Don’t Take a Flying Leap

Here’s a little insight in the tech industry. Many Internet professionals are really smart. And really creative. And really cool. But they’re not $2 billion smart. Or $5 billion creative. Or $10 billion cool.

The money tsunami that has swept over our industry has inflated the perception of those who operate within it. (I’ve dipped my toes in that wave so I’m not complaining.)

Here’s what tech people are really good at:

Tech.

Because tech happens to be at the center of a financial and cultural revolution, the people who have been talented and fortunate enough to make to the apex of the industry are perceived as oracles of industry; every industry.

But building a really successful app or site does not mean you know more about education than educators. Disrupting the photo-sharing space does not qualify you to disrupt higher education. Or to understand the health system better than doctors. Or to understand the woes of urban poverty better than those who have spent a career on those corners.

But a lot of people think it does.

And I worry that the reported plan by major news organizations to let Facebook host their sites’ content is an example of that false belief. As the NYT’s Ravi Somaiya, Mike Isaac and Vindu Goel explain:

Such a plan would represent a leap of faith for news organizations accustomed to keeping their readers within their own ecosystems

News organizations should not take that leap of faith. They should not trust Facebook to deliver the news anymore than Facebook should fear their ability to build a competing social network.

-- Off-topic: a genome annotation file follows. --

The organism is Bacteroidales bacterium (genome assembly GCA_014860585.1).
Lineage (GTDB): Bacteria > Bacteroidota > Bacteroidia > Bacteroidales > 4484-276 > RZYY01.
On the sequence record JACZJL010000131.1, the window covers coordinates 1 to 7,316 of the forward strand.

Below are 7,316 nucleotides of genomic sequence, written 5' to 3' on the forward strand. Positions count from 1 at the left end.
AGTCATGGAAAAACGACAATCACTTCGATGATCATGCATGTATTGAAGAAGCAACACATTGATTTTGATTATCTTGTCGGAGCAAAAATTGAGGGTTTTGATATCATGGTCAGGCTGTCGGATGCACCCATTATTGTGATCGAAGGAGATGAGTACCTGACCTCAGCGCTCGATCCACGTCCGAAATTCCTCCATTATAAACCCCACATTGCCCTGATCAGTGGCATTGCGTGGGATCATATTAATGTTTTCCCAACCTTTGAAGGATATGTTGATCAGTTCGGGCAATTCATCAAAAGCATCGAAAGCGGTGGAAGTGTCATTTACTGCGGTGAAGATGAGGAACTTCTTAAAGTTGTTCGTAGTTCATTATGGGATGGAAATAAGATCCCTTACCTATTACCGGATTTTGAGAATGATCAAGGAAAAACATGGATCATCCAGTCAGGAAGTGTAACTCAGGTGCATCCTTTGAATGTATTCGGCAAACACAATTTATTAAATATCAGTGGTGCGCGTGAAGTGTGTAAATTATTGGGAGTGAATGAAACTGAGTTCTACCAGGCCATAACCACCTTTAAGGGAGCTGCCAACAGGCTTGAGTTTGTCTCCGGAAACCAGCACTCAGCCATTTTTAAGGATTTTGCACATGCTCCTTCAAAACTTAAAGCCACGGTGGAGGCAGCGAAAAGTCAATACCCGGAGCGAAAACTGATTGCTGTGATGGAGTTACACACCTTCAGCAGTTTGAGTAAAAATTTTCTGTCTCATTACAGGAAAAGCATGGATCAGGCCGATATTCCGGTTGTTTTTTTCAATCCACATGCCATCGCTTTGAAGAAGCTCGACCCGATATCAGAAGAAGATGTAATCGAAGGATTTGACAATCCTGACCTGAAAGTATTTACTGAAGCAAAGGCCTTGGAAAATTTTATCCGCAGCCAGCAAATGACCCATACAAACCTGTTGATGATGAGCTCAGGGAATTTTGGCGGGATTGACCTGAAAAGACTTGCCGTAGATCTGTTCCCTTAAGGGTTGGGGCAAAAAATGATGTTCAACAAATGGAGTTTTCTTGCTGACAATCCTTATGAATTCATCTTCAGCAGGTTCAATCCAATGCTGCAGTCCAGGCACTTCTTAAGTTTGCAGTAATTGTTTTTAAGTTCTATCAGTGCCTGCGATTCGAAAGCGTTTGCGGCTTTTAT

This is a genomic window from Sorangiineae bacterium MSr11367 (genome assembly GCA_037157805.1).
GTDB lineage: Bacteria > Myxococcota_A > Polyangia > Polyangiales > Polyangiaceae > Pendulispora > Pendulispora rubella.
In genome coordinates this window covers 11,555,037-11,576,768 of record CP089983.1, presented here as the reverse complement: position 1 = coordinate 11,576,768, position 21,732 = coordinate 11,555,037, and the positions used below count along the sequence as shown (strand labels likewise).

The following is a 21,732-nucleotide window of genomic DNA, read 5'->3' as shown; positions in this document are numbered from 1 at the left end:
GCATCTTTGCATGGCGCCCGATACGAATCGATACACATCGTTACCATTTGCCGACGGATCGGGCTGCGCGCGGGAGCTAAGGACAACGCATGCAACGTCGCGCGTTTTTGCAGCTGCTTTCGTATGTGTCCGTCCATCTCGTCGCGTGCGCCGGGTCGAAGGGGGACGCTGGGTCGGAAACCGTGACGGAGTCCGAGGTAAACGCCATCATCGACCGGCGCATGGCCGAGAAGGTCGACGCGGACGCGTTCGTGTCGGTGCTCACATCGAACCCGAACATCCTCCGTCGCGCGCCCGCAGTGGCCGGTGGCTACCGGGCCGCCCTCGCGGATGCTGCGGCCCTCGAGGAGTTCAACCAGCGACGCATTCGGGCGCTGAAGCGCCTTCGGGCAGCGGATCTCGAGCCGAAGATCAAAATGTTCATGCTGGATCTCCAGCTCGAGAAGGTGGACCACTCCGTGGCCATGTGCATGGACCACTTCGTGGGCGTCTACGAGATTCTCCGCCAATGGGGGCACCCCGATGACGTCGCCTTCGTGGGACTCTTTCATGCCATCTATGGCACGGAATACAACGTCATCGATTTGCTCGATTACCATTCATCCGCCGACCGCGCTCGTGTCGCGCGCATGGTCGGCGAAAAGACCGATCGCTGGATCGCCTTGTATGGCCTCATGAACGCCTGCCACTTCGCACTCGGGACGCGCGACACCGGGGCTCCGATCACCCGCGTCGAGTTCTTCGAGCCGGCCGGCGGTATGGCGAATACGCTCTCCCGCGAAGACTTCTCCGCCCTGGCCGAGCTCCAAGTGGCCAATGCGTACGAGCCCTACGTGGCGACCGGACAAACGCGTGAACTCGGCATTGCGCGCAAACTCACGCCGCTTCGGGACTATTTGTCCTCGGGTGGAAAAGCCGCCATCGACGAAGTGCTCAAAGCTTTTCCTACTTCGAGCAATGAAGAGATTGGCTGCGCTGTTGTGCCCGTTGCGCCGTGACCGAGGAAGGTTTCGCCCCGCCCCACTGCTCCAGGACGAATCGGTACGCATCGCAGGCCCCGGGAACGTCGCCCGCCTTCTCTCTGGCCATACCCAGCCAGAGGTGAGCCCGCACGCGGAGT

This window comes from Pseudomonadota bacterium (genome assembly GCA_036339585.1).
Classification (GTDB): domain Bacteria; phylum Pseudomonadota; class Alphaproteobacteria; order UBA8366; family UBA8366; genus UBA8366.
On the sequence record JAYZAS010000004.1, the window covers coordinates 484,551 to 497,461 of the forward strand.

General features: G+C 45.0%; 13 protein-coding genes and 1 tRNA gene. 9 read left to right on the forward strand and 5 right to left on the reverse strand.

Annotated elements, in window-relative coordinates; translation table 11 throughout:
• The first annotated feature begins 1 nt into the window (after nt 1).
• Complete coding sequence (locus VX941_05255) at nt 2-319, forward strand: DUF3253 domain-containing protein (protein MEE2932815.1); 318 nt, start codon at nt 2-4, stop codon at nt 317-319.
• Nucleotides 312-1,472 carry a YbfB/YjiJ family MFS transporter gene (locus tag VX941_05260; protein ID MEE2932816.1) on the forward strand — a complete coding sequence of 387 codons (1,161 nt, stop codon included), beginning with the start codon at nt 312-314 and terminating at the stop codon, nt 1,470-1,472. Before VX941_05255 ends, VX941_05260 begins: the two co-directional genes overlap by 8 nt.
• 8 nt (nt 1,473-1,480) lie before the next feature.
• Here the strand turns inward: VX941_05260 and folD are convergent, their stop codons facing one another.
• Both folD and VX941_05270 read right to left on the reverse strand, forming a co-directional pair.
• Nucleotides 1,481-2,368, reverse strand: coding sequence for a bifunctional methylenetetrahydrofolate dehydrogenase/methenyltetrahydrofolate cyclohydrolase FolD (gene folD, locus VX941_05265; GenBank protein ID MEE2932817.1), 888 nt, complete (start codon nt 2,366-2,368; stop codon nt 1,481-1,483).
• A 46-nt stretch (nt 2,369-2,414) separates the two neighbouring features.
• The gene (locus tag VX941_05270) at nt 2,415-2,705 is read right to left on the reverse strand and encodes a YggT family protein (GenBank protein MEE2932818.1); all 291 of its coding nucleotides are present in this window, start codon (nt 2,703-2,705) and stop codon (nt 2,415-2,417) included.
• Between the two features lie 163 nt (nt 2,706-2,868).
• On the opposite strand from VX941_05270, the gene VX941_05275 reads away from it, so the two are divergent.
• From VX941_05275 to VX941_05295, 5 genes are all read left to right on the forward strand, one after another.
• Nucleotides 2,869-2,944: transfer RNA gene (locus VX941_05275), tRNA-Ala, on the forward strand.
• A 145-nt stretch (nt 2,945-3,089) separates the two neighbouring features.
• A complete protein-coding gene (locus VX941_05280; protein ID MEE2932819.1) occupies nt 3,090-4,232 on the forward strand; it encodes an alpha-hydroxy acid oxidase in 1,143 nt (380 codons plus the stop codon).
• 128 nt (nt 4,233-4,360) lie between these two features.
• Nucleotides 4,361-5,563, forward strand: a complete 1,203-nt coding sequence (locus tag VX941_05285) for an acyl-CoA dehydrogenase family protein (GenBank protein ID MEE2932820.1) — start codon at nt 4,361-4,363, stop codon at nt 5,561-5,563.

Yes, Facebook has built a large and powerful network. But they do not know how to run the news business better than editors, journalists and publishers. And they don’t have the same goals.

Technology has shaken old media to its core. I get that. But they can and must figure out how to deliver content to their readers without ceding the last mile to people who know better about their own business, but who do not know better about what’s best for the news business.

The most difficult part of the transition from old media to new is over. It was plenty bloody and there are still many open wounds to suture. But this is not the time to give up and it’s not the time to give in to one of the most prevalent myths of the era: that people who can build technology know how to run your business better than you do.

That idea is ripe for disruption.

Like many writers, I’ve always wanted to write a column for the New York Times. I’ve never wanted to write a column for Facebook.


Dave Pell writes the NextDraft App and Newsletter. He hosts the content himself.

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